WASHINGTON - Hundreds of demonstrators were rallying in Washington, D.C., and across the United States on Saturday, calling on lawmakers to pass legislation aimed at curbing gun violence following last month's massacre at a Texas elementary school.
March for Our Lives (MFOL), the gun safety group founded by student survivors of the 2018 massacre at a Parkland, Florida, high school, said it has planned more than 450 rallies for Saturday, including in New York, Los Angeles and Chicago.
In Washington, hundreds of people steadily arrived at the National Mall near the Washington Monument under light rain.
The organization's 2018 march on Washington, weeks after 17 people were killed at Marjory Stoneman Douglas High School in Parkland, brought hundreds of thousands of people to the nation's capital to pressure Congress to take legislative action, though Republican opposition has prevented any new limits on guns from passing the U.S. Senate.
U.S. President Joe Biden, a Democrat who earlier this month urged Congress to ban assault weapons, expand background checks and implement other gun control measures, said he supported Saturday's protests.
"Today, young people around the country once again march with @AMarch4OurLives to call on Congress to pass commonsense gun safety legislation supported by the majority of Americans and gun owners," Biden said in a Twitter post. "I join them by repeating my call to Congress: do something."
Courtney Haggerty, a 41-year-old research librarian from Lawrenceville, New Jersey, traveled to Washington for the rally with her 10-year-old daughter, Cate, and 7-year-old son, Graeme, to demand congressional action.
Haggerty said the December 2012 school shooting at Sandy Hook Elementary School in Newtown, Connecticut, in which a gunman killed 26 people, mostly six- and seven-year-olds, came one day after her daughter's first birthday.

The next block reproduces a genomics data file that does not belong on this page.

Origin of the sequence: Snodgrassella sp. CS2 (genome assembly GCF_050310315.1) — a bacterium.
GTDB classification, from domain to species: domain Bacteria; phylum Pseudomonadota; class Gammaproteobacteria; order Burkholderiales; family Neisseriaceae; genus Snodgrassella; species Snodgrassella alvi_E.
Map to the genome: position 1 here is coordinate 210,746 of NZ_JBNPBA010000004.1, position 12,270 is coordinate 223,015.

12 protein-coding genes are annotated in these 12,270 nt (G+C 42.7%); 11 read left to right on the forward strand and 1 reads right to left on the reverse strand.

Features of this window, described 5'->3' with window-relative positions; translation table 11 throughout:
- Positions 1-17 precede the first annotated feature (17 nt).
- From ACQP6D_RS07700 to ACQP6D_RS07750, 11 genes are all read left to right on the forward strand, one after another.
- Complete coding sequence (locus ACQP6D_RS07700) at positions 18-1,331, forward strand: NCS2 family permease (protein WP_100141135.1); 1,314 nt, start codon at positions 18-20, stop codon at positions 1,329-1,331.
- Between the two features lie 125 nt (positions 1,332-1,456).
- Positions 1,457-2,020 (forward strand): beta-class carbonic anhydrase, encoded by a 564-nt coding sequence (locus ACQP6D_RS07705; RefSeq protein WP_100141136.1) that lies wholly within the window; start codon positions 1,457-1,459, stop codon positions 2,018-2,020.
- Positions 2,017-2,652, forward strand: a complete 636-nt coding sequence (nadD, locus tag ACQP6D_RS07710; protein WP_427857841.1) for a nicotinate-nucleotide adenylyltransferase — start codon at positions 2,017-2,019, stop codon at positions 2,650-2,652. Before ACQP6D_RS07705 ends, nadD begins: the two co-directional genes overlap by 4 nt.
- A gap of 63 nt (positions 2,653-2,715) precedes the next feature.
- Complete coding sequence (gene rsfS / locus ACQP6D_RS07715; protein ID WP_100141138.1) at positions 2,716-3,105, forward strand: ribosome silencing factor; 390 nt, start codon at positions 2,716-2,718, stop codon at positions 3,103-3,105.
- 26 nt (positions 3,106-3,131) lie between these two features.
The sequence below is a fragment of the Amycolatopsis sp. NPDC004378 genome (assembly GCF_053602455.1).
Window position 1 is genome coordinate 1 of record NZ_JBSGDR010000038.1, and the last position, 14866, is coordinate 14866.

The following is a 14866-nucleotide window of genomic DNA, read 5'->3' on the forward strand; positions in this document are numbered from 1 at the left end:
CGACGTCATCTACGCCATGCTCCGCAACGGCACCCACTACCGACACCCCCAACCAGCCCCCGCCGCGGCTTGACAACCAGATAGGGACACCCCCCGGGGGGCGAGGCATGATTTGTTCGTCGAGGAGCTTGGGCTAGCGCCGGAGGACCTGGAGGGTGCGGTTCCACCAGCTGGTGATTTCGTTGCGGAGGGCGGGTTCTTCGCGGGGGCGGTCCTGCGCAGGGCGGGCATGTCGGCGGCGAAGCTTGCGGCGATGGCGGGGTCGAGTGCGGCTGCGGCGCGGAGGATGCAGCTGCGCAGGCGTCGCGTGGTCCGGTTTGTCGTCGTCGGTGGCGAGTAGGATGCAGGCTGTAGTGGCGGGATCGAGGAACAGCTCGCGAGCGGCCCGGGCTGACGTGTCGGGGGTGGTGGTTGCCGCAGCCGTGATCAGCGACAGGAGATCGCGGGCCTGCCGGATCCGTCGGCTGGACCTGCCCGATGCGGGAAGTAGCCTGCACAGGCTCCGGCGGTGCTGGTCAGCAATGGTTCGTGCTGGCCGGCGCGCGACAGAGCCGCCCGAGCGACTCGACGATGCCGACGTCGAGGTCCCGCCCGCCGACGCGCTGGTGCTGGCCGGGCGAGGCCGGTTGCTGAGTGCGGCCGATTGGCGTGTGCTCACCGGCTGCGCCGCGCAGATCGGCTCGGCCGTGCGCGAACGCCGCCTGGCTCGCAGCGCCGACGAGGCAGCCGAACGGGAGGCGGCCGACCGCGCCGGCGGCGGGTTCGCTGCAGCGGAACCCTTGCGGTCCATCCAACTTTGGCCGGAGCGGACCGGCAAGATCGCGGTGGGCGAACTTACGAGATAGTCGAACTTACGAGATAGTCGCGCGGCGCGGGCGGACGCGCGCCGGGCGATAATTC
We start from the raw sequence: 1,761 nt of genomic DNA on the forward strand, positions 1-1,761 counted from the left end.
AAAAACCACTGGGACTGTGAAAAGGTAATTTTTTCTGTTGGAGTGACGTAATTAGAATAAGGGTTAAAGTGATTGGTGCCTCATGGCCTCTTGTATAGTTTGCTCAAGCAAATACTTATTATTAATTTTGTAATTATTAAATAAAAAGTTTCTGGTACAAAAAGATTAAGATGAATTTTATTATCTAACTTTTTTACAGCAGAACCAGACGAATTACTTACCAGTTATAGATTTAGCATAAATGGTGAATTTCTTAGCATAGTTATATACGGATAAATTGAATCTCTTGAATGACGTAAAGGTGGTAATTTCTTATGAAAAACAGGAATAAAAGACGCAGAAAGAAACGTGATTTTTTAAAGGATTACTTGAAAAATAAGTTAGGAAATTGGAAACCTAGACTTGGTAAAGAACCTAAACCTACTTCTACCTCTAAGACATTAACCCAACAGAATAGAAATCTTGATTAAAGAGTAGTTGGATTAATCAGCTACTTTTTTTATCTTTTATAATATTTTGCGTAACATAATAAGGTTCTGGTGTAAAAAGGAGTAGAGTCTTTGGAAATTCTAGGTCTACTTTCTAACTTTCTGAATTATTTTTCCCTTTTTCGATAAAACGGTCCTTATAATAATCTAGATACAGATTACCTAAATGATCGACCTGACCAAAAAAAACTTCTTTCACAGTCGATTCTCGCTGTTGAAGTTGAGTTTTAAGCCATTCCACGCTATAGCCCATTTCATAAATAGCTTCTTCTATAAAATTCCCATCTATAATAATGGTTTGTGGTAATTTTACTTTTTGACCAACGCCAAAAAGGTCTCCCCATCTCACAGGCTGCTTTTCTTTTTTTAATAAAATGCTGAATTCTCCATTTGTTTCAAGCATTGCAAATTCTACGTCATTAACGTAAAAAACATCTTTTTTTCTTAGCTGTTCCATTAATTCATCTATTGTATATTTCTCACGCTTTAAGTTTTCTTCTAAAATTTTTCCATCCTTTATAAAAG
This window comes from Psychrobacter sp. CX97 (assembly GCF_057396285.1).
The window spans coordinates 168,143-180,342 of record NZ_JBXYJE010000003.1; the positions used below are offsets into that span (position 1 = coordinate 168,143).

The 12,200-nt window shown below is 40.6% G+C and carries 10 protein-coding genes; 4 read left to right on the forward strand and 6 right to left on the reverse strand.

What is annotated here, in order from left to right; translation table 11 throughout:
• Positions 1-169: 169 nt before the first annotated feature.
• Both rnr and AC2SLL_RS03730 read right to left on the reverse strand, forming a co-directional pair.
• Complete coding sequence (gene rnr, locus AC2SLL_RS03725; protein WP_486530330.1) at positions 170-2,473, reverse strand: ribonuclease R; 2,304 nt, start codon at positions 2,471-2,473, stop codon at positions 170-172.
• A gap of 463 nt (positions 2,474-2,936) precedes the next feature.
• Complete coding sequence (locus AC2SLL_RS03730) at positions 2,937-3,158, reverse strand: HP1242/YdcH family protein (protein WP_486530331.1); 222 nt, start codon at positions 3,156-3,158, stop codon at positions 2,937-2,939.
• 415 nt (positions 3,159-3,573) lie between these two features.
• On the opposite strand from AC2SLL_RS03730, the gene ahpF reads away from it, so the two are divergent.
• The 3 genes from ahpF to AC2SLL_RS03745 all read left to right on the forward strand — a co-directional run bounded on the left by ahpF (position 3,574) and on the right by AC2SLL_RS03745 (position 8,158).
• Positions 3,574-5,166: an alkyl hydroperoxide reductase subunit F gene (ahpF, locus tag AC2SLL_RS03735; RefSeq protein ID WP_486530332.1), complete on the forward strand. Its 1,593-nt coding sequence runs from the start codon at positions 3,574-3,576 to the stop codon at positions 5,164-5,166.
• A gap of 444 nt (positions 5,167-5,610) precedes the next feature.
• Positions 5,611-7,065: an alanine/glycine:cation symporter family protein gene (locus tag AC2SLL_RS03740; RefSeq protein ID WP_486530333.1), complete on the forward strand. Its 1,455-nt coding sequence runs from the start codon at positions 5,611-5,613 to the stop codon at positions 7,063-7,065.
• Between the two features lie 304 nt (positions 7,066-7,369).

"It left me raw," she said. "I can't believe she's going to be 11 and we're still doing this."
Cate, who is in the fourth grade, said she wanted to attend. "This is not what I would want my kids to have to be living with," she said.
PRESSURE ON POLITICIANS
This year's event in Washington has a simple message to political leaders, according to organizers: Your inaction is killing Americans.
"We will no longer allow you to sit back while people continue to die," Trevon Bosley, an MFOL board member, said in an emailed statement.
A gunman in Uvalde, Texas, killed 19 children and two teachers on May 24, 10 days after another gunman murdered 10 Black people in a Buffalo, New York, grocery store in a racist attack.
The latest mass shootings have added new urgency to the country's ongoing debate over gun violence, though the prospects for federal legislation remain uncertain.
Among other policies, MFOL has called for an assault weapons ban, universal background checks for those trying to purchase guns and a national licensing system, which would register gun owners.
In recent weeks, a bipartisan group of Senate negotiators have vowed to hammer out a deal, though they have yet to reach an agreement. Their effort is focused on relatively modest changes, such as incentivizing states to pass "red flag" laws that allow authorities to keep guns from individuals deemed a danger to others.
The Democratic-controlled U.S. House of Representatives on Wednesday passed a sweeping set of gun safety measures, but the legislation has no chance of advancing in the Senate, where Republicans have opposed gun limits as infringing upon the U.S. Constitution's Second Amendment right to bear arms.
Speakers at the Washington rally are due to include David Hogg and X Gonzalez, Parkland survivors and co-founders of MFOL; Becky Pringle and Randi Weingarten, the presidents of the two largest U.S. teachers unions; and Yolanda King, granddaughter of civil rights leader Martin Luther King, Jr. Members of MFOL have spent the week meeting with lawmakers in Washington to discuss gun violence.
Organizers expect counter-protesters at the demonstrations, but at noon (1600 GMT) in Washington, none had yet arrived.
Jamie Lee, a 24-year-old pollster in Washington, said she lived in Florida at the time of the Parkland shooting.
"This just keeps happening and nothing gets done," she said. "We need to take better care of our kids in our schools. And that doesn't mean more police officers, it means more counselors and more investment put in our students."
(Reporting by Joseph Ax and Ted Hesson; Editing by Aurora Ellis and Daniel Wallis)